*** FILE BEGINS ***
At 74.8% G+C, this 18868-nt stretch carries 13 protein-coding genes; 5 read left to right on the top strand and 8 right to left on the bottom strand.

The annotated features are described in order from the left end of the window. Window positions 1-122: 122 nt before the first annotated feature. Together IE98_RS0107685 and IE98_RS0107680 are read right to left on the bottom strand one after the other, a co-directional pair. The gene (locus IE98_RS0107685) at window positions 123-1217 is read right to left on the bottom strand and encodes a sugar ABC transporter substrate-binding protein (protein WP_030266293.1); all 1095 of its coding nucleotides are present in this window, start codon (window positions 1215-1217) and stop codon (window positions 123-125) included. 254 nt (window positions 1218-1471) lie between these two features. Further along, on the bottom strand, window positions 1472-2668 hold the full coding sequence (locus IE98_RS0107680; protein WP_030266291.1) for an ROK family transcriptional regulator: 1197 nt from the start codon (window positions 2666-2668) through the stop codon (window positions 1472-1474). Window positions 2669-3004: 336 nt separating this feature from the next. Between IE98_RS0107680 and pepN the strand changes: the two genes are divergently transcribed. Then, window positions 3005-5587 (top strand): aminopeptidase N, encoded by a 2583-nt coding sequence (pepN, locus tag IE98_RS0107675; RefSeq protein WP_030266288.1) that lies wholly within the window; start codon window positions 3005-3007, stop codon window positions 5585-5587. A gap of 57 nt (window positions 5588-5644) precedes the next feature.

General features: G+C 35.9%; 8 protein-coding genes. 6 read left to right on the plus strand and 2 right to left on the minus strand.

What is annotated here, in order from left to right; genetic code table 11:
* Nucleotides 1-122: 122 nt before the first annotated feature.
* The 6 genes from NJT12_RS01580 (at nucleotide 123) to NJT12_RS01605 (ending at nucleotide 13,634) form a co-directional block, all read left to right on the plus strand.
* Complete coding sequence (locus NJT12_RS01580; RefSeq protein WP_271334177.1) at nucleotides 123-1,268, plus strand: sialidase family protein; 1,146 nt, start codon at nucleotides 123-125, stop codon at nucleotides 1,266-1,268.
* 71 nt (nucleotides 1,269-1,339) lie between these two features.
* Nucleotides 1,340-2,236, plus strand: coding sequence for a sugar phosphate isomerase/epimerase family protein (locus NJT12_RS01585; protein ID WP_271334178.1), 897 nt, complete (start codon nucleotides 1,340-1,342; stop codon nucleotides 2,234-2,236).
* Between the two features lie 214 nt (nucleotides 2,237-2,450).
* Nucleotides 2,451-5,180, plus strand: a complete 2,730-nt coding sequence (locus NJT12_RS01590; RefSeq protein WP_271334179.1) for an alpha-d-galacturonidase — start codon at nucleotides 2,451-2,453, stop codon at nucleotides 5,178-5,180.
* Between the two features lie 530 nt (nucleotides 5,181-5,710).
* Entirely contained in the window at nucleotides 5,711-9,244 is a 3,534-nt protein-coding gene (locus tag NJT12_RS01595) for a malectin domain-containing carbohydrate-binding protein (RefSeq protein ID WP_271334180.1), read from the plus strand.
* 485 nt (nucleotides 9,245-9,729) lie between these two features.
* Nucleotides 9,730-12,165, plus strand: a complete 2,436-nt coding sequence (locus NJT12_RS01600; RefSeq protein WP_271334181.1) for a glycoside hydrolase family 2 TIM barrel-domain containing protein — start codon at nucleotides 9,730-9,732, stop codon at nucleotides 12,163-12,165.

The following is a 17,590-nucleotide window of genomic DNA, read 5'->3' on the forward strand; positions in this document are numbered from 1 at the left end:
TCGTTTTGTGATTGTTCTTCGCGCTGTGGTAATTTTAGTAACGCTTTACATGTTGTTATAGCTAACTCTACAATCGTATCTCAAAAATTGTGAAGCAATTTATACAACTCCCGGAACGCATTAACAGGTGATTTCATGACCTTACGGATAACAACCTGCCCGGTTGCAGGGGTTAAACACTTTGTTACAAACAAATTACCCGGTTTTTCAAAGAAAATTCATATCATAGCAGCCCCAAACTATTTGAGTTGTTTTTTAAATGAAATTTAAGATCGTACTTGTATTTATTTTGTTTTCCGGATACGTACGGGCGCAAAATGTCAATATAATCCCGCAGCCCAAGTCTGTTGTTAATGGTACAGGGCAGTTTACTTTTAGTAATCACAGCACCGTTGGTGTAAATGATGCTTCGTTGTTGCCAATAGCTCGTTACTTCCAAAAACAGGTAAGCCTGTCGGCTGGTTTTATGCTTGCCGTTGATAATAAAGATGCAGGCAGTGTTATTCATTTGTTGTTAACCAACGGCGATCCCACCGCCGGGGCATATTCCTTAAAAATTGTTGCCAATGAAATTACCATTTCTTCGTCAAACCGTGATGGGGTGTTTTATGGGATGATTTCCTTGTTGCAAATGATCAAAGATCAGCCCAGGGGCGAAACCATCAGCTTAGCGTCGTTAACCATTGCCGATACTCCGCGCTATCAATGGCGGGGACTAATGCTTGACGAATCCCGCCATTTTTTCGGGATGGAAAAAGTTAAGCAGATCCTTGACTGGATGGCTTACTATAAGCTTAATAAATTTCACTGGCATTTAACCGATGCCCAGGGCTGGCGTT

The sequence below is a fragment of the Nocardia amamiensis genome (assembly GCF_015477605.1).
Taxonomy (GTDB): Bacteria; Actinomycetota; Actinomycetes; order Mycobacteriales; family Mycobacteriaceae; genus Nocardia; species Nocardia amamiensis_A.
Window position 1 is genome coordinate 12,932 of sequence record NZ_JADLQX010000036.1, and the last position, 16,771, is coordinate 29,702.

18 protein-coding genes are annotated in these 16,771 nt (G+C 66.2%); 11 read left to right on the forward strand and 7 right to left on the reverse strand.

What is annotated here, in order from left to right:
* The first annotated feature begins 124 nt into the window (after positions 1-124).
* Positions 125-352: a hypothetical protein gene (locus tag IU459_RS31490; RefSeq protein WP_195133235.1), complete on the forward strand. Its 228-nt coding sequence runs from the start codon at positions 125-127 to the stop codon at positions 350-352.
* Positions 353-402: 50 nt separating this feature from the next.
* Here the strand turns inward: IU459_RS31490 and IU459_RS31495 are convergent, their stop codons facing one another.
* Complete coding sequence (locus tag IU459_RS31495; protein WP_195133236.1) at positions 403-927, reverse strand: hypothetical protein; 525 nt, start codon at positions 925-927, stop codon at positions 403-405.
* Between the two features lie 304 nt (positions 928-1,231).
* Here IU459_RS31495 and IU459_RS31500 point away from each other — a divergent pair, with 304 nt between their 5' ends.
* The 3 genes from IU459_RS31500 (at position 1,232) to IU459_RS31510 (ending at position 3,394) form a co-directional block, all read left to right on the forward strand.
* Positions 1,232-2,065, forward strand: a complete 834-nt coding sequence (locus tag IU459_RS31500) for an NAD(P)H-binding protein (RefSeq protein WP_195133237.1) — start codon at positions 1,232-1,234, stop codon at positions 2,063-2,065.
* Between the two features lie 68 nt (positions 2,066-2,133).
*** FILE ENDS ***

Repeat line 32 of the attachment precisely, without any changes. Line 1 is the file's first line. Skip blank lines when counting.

* Between the two features lie 68 nt (positions 2,066-2,133).